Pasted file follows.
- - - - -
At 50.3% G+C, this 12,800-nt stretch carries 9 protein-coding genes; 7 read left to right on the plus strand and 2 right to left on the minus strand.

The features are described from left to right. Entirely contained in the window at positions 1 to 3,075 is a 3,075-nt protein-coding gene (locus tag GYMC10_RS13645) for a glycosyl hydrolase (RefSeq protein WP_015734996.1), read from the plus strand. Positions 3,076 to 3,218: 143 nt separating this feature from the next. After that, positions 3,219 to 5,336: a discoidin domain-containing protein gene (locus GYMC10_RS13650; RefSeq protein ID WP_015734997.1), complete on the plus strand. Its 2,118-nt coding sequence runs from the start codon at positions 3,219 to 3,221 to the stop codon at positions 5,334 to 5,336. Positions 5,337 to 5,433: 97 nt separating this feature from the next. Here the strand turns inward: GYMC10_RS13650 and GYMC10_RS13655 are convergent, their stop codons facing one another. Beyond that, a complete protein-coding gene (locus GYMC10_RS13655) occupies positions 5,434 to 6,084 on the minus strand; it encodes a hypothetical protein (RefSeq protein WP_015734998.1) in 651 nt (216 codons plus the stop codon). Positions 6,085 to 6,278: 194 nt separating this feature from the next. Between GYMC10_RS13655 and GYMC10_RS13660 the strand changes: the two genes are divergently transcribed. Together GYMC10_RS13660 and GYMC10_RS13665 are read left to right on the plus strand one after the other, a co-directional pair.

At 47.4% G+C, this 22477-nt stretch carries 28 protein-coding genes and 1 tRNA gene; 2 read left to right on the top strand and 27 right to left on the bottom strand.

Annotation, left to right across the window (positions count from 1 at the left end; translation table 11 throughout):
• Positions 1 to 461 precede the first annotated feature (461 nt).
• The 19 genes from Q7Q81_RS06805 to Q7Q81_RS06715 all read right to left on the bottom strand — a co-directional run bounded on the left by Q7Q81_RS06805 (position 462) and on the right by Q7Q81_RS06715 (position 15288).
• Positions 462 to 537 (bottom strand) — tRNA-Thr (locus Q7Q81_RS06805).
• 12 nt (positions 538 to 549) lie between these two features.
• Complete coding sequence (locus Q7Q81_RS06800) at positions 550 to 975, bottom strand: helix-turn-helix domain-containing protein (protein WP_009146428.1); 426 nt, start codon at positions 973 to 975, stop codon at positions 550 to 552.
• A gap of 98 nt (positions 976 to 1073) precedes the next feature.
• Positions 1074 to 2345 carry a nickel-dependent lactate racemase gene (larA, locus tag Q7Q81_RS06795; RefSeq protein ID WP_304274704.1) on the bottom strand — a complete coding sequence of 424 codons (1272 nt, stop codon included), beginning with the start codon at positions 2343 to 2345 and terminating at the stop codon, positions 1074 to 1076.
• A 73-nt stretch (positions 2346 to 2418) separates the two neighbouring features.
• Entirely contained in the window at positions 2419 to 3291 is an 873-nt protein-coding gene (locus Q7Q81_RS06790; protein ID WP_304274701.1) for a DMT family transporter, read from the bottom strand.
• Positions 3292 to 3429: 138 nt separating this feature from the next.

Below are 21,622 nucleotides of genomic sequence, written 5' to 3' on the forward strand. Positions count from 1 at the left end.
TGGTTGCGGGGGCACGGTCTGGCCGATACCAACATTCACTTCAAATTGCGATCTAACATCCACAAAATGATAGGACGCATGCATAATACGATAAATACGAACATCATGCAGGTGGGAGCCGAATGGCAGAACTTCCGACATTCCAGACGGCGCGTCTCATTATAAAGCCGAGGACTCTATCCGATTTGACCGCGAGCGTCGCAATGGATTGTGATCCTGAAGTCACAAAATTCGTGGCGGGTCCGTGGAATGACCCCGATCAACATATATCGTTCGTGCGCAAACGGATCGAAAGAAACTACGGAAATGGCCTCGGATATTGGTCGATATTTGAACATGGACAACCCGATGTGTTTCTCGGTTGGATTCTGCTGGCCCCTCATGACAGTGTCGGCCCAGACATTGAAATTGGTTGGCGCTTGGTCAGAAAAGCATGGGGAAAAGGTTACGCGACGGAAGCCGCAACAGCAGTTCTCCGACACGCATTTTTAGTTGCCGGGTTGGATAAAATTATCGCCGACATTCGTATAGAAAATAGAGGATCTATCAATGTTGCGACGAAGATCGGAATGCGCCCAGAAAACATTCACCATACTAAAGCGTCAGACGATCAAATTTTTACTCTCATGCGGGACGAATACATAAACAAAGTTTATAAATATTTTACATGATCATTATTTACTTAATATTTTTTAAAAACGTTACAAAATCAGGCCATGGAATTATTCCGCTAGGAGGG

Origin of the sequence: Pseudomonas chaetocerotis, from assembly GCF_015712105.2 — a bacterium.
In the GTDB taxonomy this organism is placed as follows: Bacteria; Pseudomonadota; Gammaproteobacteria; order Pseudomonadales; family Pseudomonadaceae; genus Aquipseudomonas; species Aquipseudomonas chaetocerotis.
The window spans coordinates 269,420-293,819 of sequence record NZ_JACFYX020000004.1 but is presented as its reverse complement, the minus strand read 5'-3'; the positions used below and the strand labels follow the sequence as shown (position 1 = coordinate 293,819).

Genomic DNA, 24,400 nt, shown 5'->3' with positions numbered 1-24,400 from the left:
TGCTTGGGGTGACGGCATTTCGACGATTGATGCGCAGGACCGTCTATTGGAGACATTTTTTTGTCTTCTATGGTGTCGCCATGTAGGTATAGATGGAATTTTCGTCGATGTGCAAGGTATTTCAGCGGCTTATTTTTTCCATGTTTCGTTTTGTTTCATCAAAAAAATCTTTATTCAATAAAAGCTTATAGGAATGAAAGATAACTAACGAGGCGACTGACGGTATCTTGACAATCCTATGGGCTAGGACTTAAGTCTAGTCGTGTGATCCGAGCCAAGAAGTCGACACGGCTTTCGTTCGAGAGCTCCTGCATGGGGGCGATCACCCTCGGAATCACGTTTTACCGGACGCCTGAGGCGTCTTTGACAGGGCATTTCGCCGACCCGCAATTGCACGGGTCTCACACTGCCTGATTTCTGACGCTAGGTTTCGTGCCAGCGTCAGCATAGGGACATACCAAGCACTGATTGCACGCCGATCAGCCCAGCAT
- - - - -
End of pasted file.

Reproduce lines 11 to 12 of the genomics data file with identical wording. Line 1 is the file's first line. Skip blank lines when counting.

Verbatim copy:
• Positions 1074 to 2345 carry a nickel-dependent lactate racemase gene (larA, locus tag Q7Q81_RS06795; RefSeq protein ID WP_304274704.1) on the bottom strand — a complete coding sequence of 424 codons (1272 nt, stop codon included), beginning with the start codon at positions 2343 to 2345 and terminating at the stop codon, positions 1074 to 1076.
• A 73-nt stretch (positions 2346 to 2418) separates the two neighbouring features.